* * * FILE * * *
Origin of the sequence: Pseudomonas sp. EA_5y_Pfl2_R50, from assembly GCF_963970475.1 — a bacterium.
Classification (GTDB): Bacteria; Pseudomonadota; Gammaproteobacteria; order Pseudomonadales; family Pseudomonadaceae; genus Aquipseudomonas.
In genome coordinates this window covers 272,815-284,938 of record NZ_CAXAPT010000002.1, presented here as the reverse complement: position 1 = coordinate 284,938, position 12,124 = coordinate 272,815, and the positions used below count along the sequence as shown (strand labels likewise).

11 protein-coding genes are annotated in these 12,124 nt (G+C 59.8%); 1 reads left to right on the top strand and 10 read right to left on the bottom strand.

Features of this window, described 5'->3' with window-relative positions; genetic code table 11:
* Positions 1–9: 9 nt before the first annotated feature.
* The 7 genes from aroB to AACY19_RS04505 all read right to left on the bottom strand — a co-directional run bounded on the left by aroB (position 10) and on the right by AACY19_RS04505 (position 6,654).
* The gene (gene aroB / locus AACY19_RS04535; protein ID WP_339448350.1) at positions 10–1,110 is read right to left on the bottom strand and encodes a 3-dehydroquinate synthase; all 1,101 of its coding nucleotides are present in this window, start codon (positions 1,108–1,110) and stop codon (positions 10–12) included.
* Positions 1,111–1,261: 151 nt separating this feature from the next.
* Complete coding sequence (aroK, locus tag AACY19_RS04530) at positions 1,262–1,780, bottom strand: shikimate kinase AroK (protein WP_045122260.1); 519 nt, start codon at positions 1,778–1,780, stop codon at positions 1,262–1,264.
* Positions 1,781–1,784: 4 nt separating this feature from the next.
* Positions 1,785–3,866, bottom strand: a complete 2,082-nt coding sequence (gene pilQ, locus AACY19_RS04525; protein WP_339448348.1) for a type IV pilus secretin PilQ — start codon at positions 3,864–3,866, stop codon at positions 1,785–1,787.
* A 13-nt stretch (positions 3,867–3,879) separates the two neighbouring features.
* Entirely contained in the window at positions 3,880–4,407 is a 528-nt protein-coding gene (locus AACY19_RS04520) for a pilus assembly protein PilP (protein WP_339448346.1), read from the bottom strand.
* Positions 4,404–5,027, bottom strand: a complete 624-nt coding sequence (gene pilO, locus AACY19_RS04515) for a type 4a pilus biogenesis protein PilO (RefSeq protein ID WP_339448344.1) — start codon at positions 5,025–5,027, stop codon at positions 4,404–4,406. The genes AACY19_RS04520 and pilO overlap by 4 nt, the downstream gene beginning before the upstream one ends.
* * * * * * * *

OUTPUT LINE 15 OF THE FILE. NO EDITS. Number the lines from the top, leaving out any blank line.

* Positions 4,404–5,027, bottom strand: a complete 624-nt coding sequence (gene pilO, locus AACY19_RS04515) for a type 4a pilus biogenesis protein PilO (RefSeq protein ID WP_339448344.1) — start codon at positions 5,025–5,027, stop codon at positions 4,404–4,406. The genes AACY19_RS04520 and pilO overlap by 4 nt, the downstream gene beginning before the upstream one ends.